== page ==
The Payroll Protection Program's (PPP) intent was to help small businesses struggling under the effects of coronavirus lockdown measures so their employees could retain their jobs.
Enter Donald Trump, his family and his cronies.
Over 25 PPP loans worth more than $3.65 million were given to businesses with addresses at Trump and Kushner real estate properties, paying rent to those owners.
Fifteen of the properties self-reported that they only kept one job, zero jobs or did not report a number at all.
The loans to Trump and Kushner properties included a $2,164,543 loan to the Triomphe Restaurant Corp., at the Trump International Hotel & Tower in New York City. The company reported the money didn’t go to keeping any jobs. It later closed.
A company called LB City Inc, which is at Kushner’s Bungalow Hotel in Long Branch, New Jersey, received a loan for $505,552.50 that it used to keep 155 jobs.
Two tenants at 725 5th Avenue, Trump Tower, received more than $100,000 and kept only three jobs.
Four tenants at the Kushner-owned 666 5th Avenue combined received more than $204,000, and retained only six jobs total.
“Many months and broken promises later, the court-ordered release of this crucial data while the Trump administration is one foot out the door is a shameful dereliction of duty and flagrant mismanagement of a program that millions of workers and small businesses needed to get through this pandemic,” Kyle Herrig, president of Accountable.US, an accountability watchdog, said in a statement.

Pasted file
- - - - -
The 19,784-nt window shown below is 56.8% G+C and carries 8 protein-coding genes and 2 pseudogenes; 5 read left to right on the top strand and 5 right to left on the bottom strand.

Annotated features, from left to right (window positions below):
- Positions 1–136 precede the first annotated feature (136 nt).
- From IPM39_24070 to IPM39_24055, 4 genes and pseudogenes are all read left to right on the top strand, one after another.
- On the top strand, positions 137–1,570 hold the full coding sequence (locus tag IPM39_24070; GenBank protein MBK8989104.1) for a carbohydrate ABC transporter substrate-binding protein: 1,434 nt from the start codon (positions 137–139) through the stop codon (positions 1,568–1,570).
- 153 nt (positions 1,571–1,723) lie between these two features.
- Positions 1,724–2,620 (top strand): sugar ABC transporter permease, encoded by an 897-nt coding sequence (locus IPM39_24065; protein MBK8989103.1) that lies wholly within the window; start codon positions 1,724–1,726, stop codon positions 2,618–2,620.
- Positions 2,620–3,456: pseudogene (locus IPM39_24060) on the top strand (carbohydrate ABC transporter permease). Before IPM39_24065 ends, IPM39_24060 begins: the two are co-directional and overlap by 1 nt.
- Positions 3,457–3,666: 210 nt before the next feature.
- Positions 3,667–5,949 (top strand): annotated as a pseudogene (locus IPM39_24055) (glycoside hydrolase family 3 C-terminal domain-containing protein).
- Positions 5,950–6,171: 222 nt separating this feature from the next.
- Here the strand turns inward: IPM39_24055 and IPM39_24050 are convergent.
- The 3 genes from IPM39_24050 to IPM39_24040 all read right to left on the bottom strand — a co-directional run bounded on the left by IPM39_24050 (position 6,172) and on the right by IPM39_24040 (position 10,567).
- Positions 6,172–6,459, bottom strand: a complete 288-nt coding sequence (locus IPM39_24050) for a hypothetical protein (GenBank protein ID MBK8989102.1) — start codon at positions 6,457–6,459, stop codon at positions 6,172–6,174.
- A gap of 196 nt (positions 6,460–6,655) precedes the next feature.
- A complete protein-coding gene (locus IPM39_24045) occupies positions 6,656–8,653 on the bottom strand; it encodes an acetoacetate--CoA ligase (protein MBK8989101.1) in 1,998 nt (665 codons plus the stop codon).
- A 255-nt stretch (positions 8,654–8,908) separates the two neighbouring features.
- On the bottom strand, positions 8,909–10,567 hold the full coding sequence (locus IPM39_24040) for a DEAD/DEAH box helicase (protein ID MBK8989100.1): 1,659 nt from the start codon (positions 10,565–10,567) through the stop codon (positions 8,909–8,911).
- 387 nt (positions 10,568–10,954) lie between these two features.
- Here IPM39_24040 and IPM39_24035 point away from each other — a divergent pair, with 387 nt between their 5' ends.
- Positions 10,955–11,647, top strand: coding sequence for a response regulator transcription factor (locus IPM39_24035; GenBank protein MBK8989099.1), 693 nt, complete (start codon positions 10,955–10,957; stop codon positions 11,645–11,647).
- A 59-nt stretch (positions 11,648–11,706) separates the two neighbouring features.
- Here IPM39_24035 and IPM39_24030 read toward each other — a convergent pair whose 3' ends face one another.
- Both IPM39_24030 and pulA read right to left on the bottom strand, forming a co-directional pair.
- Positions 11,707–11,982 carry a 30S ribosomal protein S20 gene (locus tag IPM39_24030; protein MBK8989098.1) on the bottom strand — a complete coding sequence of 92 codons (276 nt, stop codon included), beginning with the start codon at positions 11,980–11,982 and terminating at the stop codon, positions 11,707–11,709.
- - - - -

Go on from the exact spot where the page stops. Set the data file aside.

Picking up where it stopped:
But almost from the start, the Trump Administration's handling of the PPP drew criticism for how it was administered and messaged, and whether it was equitable.
Large national banks initially gave loans only to customers with whom they had pre-existing lending relationships. Businesses owned by people of color without strong banking relationships found themselves with limited access and forced them to find other routes for funding. There was also the persistent question of what defined a “small business,” after lobbying by the hotel and restaurant industry ballooned the maximum number of employees allowable to 500, even though over 98 percent of the small businesses in America have fewer than 100 employees.